by Kristen Elde
It’s late, 12:30-late, and I’m just now pulling into the parking lot of Hubbard’s Ponderosa Lodge in Missoula. The toll of a thousand straight miles on the road won’t register for a while yet: I’m still carrying a charge.
“Hi. I’d like a room—two nights, one person.”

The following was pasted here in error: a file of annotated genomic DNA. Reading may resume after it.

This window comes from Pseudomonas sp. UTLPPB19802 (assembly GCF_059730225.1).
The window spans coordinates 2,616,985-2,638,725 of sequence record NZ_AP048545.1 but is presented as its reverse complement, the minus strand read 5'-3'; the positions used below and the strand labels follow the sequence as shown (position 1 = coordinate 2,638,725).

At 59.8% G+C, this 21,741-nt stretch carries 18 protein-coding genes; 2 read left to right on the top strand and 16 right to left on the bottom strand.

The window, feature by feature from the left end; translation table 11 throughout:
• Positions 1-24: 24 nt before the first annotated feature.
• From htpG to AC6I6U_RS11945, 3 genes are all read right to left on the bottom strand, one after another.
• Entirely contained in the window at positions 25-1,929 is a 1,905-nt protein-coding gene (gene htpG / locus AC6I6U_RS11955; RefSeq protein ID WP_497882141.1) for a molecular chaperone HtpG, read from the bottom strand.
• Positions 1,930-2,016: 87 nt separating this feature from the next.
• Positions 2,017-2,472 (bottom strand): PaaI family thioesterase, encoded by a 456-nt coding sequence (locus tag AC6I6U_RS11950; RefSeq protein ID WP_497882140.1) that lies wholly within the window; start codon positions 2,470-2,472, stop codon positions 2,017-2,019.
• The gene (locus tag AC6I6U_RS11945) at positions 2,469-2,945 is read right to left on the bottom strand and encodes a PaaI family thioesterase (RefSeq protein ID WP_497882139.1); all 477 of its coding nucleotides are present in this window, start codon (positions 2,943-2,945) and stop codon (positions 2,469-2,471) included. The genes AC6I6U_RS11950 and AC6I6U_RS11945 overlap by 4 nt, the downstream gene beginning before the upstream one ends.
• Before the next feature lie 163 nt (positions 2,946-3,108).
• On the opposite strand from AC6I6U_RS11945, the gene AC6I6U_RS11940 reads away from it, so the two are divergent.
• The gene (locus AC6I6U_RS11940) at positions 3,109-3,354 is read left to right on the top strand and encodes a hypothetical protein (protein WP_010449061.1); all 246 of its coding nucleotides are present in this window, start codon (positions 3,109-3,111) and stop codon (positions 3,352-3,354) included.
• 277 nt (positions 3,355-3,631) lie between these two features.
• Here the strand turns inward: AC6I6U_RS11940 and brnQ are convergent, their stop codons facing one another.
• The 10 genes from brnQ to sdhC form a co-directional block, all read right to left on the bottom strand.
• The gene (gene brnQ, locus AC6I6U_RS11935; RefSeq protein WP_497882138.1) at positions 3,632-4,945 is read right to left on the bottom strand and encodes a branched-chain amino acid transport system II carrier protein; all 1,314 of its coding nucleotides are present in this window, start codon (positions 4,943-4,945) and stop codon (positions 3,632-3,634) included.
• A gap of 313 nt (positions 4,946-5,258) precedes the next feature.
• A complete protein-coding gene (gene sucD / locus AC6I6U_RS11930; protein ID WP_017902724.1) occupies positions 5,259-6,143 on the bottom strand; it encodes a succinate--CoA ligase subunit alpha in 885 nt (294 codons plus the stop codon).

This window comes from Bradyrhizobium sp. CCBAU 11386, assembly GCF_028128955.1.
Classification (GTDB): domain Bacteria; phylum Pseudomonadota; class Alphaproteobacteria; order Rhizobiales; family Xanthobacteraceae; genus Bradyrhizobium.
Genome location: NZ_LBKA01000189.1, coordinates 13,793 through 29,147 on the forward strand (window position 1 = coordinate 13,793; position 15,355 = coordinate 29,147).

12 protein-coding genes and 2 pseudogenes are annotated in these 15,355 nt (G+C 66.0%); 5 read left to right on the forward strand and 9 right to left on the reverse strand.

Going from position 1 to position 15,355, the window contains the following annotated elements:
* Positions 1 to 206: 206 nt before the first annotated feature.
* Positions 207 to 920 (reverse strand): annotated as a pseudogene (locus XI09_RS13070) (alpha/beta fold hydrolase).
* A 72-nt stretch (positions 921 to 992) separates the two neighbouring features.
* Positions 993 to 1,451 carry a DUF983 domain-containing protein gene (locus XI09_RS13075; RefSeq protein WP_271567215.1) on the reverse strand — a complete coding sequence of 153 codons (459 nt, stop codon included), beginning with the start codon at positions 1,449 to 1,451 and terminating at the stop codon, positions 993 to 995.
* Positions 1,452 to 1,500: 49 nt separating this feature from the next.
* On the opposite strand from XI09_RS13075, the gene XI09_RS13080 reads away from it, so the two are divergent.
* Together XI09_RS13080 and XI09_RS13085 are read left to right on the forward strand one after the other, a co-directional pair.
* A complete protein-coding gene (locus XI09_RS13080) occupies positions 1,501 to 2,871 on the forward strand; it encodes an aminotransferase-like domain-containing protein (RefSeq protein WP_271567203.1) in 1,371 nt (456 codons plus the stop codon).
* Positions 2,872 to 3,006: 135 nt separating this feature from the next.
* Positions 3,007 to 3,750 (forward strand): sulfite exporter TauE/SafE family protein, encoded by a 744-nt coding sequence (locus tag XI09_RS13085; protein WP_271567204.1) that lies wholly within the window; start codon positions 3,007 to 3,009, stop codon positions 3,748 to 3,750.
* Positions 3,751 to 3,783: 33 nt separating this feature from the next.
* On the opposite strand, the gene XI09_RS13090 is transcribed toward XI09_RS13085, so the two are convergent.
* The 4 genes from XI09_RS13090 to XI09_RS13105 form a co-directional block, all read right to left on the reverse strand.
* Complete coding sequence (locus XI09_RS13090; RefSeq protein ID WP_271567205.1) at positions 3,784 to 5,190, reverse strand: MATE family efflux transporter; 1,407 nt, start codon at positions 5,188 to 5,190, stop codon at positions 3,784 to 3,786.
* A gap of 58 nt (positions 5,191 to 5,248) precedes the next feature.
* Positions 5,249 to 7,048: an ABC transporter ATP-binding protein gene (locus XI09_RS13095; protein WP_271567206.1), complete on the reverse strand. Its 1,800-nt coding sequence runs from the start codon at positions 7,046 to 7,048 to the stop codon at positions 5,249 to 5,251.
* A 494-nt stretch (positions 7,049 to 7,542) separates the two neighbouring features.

I’m traveling by myself, my preference from the age of five, a time when my version of a solo vacation was putting Mom and Dad thirty feet at my back, all but forgetting them as I crouched low, sifting through frosted sea glass and limpet shells with glossy, purplish undersides—alone on the beach with a green plastic bucket and an active imagination.